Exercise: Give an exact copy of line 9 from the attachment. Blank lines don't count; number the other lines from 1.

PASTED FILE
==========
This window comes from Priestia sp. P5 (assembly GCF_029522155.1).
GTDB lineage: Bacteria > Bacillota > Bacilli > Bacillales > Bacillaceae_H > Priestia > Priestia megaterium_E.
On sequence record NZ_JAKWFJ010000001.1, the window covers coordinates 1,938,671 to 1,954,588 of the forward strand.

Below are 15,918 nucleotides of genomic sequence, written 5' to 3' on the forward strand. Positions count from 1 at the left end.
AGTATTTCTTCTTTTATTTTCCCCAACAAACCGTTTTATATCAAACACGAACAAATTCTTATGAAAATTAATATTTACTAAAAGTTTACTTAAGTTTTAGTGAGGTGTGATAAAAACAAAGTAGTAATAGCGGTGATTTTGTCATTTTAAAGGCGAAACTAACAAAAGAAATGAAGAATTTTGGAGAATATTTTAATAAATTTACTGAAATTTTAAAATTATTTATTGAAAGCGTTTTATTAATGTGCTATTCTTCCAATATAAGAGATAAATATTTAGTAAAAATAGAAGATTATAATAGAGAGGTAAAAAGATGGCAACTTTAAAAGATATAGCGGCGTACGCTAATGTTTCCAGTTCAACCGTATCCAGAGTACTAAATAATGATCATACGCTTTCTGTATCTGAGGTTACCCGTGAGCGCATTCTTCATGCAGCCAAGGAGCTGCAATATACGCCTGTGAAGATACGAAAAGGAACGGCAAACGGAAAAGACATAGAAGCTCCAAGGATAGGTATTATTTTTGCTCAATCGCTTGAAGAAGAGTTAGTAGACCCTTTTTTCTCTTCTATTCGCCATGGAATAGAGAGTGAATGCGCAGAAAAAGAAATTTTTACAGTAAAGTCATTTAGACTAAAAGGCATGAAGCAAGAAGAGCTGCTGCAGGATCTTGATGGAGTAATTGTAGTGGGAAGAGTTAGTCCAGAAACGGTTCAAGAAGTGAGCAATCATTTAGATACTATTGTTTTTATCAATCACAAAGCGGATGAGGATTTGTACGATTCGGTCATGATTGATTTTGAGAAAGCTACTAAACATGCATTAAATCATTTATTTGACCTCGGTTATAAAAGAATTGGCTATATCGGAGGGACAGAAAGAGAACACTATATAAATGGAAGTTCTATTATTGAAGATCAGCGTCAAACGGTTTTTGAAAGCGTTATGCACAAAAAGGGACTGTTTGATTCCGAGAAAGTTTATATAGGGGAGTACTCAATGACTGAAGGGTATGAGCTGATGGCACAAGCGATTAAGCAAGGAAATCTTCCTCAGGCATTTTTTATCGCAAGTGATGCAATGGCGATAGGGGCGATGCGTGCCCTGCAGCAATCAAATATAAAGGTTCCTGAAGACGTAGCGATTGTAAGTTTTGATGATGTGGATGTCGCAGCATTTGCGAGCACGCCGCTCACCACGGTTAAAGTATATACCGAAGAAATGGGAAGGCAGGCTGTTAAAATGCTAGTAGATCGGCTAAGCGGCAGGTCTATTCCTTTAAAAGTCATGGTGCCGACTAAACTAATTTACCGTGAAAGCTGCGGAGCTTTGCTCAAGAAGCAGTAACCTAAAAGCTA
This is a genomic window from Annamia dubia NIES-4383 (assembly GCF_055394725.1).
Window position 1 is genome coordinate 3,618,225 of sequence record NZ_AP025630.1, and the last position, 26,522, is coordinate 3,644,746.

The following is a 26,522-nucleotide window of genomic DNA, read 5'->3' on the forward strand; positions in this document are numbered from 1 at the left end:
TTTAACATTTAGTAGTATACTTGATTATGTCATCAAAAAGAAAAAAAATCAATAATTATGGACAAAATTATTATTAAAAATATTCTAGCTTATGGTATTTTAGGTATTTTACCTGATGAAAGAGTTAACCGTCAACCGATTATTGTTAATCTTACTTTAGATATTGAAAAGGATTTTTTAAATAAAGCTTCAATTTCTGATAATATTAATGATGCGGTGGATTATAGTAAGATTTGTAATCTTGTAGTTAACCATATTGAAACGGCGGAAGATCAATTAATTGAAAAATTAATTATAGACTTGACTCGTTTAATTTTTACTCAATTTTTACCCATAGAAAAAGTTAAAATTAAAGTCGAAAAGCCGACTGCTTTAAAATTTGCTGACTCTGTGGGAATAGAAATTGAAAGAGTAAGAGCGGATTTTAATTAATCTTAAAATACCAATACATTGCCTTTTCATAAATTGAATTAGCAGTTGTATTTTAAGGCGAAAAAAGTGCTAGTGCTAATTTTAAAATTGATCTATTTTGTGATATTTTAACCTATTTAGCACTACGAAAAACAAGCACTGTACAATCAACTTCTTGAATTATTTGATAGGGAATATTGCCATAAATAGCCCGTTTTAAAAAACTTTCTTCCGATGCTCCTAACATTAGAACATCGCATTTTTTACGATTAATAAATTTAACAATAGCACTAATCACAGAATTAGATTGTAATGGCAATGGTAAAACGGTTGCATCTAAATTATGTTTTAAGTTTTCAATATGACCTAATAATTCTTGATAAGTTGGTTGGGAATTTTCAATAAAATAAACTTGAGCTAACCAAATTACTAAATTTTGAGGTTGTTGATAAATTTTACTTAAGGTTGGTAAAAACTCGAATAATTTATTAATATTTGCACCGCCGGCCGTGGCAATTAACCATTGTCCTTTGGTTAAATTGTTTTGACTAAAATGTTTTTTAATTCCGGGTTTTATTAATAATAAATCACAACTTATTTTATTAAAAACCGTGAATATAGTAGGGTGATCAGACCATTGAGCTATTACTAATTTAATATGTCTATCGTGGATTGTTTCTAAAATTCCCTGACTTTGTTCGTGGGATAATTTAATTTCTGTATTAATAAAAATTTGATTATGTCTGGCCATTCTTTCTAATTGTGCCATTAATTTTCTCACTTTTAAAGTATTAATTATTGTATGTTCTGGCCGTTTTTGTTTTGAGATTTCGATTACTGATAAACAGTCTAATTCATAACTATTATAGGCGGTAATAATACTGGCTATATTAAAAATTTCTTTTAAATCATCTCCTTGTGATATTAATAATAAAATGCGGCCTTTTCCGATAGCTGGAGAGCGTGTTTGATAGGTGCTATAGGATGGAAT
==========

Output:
TTTAACATTTAGTAGTATACTTGATTATGTCATCAAAAAGAAAAAAAATCAATAATTATGGACAAAATTATTATTAAAAATATTCTAGCTTATGGTATTTTAGGTATTTTACCTGATGAAAGAGTTAACCGTCAACCGATTATTGTTAATCTTACTTTAGATATTGAAAAGGATTTTTTAAATAAAGCTTCAATTTCTGATAATATTAATGATGCGGTGGATTATAGTAAGATTTGTAATCTTGTAGTTAACCATATTGAAACGGCGGAAGATCAATTAATTGAAAAATTAATTATAGACTTGACTCGTTTAATTTTTACTCAATTTTTACCCATAGAAAAAGTTAAAATTAAAGTCGAAAAGCCGACTGCTTTAAAATTTGCTGACTCTGTGGGAATAGAAATTGAAAGAGTAAGAGCGGATTTTAATTAATCTTAAAATACCAATACATTGCCTTTTCATAAATTGAATTAGCAGTTGTATTTTAAGGCGAAAAAAGTGCTAGTGCTAATTTTAAAATTGATCTATTTTGTGATATTTTAACCTATTTAGCACTACGAAAAACAAGCACTGTACAATCAACTTCTTGAATTATTTGATAGGGAATATTGCCATAAATAGCCCGTTTTAAAAAACTTTCTTCCGATGCTCCTAACATTAGAACATCGCATTTTTTACGATTAATAAATTTAACAATAGCACTAATCACAGAATTAGATTGTAATGGCAATGGTAAAACGGTTGCATCTAAATTATGTTTTAAGTTTTCAATATGACCTAATAATTCTTGATAAGTTGGTTGGGAATTTTCAATAAAATAAACTTGAGCTAACCAAATTACTAAATTTTGAGGTTGTTGATAAATTTTACTTAAGGTTGGTAAAAACTCGAATAATTTATTAATATTTGCACCGCCGGCCGTGGCAATTAACCATTGTCCTTTGGTTAAATTGTTTTGACTAAAATGTTTTTTAATTCCGGGTTTTATTAATAATAAATCACAACTTATTTTATTAAAAACCGTGAATATAGTAGGGTGATCAGACCATTGAGCTATTACTAATTTAATATGTCTATCGTGGATTGTTTCTAAAATTCCCTGACTTTGTTCGTGGGATAATTTAATTTCTGTATTAATAAAAATTTGATTATGTCTGGCCATTCTTTCTAATTGTGCCATTAATTTTCTCACTTTTAAAGTATTAATTATTGTATGTTCTGGCCGTTTTTGTTTTGAGATTTCGATTACTGATAAACAGTCTAATTCATAACTATTATAGGCGGTAATAATACTGGCTATATTAAAAATTTCTTTTAAATCATCTCCTTGTGATATTAATAATAAAATGCGGCCTTTTCCGATAGCTGGAGAGCGTGTTTGATAGGTGCTATAGGATGGAAT